Granular Cell Ameloblastoma: A Case Report
Sangeeta R. Patankar, Ankit Mehta
Granular cell ameloblastoma is a rare condition, accounting for 3.5% of all ameloblastoma cases. The granular cell ameloblastoma, in most instances is found as an admixture with other histologic patterns, particularly the follicular subtype. A 58 year old male patient reported with a swelling in the lower left posterior region of the face since 2 years. Orthopantomograph showed radiolucency extending from lower left central incisor to retromolar area with compartmented appearance. Histopathologically, diagnosis of granular cell ameloblastoma of the excised specimen was made. Follow-up data suggest that the presence of granular cells in an ameloblastoma might be of some prognostic significance in terms of initial treatment performed.
Keywords: Granular Cells;Ameloblastoma;Jaw Neoplasms;Head and Neck Neoplasms; Odontogenic Tumors;Enamel Organ;Recurrence.
Sangeeta R. Patankar, Ankit Mehta. Granular Cell Ameloblastoma: A Case Report. International Journal of Oral & Maxillofacial Pathology; 2011:2(4):63-67. ©International Journal of Oral and Maxillofacial Pathology. Published by Publishing Division, Celesta Software Private Limited. All Rights Reserved.
Received on: 29/06/2011 Accepted on: 23/08/2011
Ameloblastoma is a true neoplasm of enamel organ type tissue which does not undergo differentiation to the point of enamel formation. The first neoplasm of this nature reported in the scientific literature is credited to Broca in 1868.1 Ameloblastoma is the most common odontogenic tumor, accounting for 1% of all tumors in the head and neck region and approximately 11% of all odontogenic tumors.2 It is usually a locally aggressive and destructive tumor with a strong tendency for recurrence3 but rarely metastasizes. Though predominantly seen in the middle age group, it is also known to occur in children (8.7% to 15.0%). Approximately 85% of ameloblastoma arise in the mandible, especially in the molar-ramus region, and present radiographically as a multilocular or unilocular radiolucency.4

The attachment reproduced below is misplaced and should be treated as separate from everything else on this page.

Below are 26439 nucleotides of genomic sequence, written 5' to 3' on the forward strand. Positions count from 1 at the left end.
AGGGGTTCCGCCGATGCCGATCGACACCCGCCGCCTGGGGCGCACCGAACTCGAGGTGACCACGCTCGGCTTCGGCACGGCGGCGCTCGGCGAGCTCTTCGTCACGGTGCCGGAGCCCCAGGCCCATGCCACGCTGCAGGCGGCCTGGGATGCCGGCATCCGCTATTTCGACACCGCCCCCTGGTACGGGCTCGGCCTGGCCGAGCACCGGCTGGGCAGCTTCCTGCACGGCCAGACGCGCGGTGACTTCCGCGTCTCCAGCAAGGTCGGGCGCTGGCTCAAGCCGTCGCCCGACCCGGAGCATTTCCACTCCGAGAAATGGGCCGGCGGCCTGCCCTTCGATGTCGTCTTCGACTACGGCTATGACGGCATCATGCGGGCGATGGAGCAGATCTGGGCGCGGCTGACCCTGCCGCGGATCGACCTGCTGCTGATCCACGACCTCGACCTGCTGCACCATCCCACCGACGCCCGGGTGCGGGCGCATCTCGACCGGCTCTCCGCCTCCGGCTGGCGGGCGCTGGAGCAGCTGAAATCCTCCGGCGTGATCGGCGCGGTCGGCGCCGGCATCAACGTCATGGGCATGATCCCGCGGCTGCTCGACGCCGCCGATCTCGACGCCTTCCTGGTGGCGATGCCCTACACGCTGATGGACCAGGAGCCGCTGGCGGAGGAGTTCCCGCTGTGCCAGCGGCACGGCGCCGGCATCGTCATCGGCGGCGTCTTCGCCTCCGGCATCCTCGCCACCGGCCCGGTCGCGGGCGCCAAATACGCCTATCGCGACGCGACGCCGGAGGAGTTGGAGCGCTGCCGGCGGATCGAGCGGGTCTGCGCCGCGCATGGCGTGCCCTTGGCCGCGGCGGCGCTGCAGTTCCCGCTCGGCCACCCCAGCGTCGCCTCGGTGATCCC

The granular cell ameloblastoma is an unusual variant showing marked transformation in the cytoplasm of tumor cells, which are usually stellate reticulum-like cells. The transformed cells possess very coarse, granular, eosinophilic cytoplasm. Reichart et al. reviewed all available literature on ameloblastoma of the jaws from 1960 to 1993 and reported that out of a total of 1593 cases with available data on histologic subtypes; there were only 56 (3.5%) cases of the granular cell variant.22 The granular cells, which occur singly or in large masses within the central area of the tumor follicles, replace wholly or in part, the stellate reticulum like cells. Several ultra-structural studies and a histochemical examination, described the granules as lysosomes.5 It was speculated that granular-cell ameloblastoma occurs due to the altered function of tumor cells and the age factor is related to the pathogenesis of this tumor.5 It has been emphasized that this granular cell variant appears to be an aggressive lesion with a marked proclivity for recurrence. Hence we present a case of granular cell ameloblastoma in a 58 years old male patient.
A fifty eight year old male patient reported with a chief complaint of swelling in the lower left jaw region since one year and pain in the same region since one month. The swelling was noticed after extraction of left mandibular second molar and increased gradually till it reached the present size of 4 x 3 cm.
Extraorally the swelling was present at the angle of the mandible extending from the corner of the mouth anteriorly to the ear lobe posteriorly (Fig 1). Intraorally swelling occurred in the region of left mandibular premolars and molars causing buccolingual expansion of the cortical plates obliterating the buccal vestibule. The swelling was bony hard and tender to palpation and did not have well defined borders. The swelling appeared pink in color, oval in shape with smooth surface. The mucosa and the overlying skin were normal in color (Fig 2).